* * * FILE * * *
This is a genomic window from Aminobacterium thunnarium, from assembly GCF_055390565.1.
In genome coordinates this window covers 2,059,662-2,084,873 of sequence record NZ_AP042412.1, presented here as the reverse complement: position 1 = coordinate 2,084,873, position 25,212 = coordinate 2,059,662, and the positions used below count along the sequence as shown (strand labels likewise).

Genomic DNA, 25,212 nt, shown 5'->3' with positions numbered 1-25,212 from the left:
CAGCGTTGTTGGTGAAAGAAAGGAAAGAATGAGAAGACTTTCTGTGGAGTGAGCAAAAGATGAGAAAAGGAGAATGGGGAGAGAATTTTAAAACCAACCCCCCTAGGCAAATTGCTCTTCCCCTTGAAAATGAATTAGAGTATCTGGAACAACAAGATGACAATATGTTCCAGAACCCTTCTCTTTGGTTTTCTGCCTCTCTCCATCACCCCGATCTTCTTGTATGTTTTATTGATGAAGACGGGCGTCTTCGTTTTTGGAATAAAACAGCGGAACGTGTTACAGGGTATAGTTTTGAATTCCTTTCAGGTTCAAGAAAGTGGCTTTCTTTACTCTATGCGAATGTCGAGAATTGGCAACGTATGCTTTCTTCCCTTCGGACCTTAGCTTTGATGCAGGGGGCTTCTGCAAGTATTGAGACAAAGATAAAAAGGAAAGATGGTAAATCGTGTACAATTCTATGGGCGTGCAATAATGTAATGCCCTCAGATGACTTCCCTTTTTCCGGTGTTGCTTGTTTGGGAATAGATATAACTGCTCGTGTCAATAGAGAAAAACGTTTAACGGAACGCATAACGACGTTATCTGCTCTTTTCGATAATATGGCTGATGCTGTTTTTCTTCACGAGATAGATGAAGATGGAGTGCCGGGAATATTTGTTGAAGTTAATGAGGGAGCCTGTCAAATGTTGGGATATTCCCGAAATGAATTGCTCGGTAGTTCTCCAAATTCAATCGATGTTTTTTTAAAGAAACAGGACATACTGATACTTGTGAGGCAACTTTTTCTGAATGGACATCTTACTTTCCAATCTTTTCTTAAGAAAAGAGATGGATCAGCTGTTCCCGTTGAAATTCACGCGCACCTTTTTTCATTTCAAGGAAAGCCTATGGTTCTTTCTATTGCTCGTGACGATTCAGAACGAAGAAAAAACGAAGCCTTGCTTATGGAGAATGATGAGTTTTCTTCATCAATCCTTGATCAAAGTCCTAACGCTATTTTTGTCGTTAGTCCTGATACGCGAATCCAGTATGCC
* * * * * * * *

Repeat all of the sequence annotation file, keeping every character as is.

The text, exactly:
This is a genomic window from Aminobacterium thunnarium, from assembly GCF_055390565.1.
In genome coordinates this window covers 2,059,662-2,084,873 of sequence record NZ_AP042412.1, presented here as the reverse complement: position 1 = coordinate 2,084,873, position 25,212 = coordinate 2,059,662, and the positions used below count along the sequence as shown (strand labels likewise).

Genomic DNA, 25,212 nt, shown 5'->3' with positions numbered 1-25,212 from the left:
CAGCGTTGTTGGTGAAAGAAAGGAAAGAATGAGAAGACTTTCTGTGGAGTGAGCAAAAGATGAGAAAAGGAGAATGGGGAGAGAATTTTAAAACCAACCCCCCTAGGCAAATTGCTCTTCCCCTTGAAAATGAATTAGAGTATCTGGAACAACAAGATGACAATATGTTCCAGAACCCTTCTCTTTGGTTTTCTGCCTCTCTCCATCACCCCGATCTTCTTGTATGTTTTATTGATGAAGACGGGCGTCTTCGTTTTTGGAATAAAACAGCGGAACGTGTTACAGGGTATAGTTTTGAATTCCTTTCAGGTTCAAGAAAGTGGCTTTCTTTACTCTATGCGAATGTCGAGAATTGGCAACGTATGCTTTCTTCCCTTCGGACCTTAGCTTTGATGCAGGGGGCTTCTGCAAGTATTGAGACAAAGATAAAAAGGAAAGATGGTAAATCGTGTACAATTCTATGGGCGTGCAATAATGTAATGCCCTCAGATGACTTCCCTTTTTCCGGTGTTGCTTGTTTGGGAATAGATATAACTGCTCGTGTCAATAGAGAAAAACGTTTAACGGAACGCATAACGACGTTATCTGCTCTTTTCGATAATATGGCTGATGCTGTTTTTCTTCACGAGATAGATGAAGATGGAGTGCCGGGAATATTTGTTGAAGTTAATGAGGGAGCCTGTCAAATGTTGGGATATTCCCGAAATGAATTGCTCGGTAGTTCTCCAAATTCAATCGATGTTTTTTTAAAGAAACAGGACATACTGATACTTGTGAGGCAACTTTTTCTGAATGGACATCTTACTTTCCAATCTTTTCTTAAGAAAAGAGATGGATCAGCTGTTCCCGTTGAAATTCACGCGCACCTTTTTTCATTTCAAGGAAAGCCTATGGTTCTTTCTATTGCTCGTGACGATTCAGAACGAAGAAAAAACGAAGCCTTGCTTATGGAGAATGATGAGTTTTCTTCATCAATCCTTGATCAAAGTCCTAACGCTATTTTTGTCGTTAGTCCTGATACGCGAATCCAGTATGCC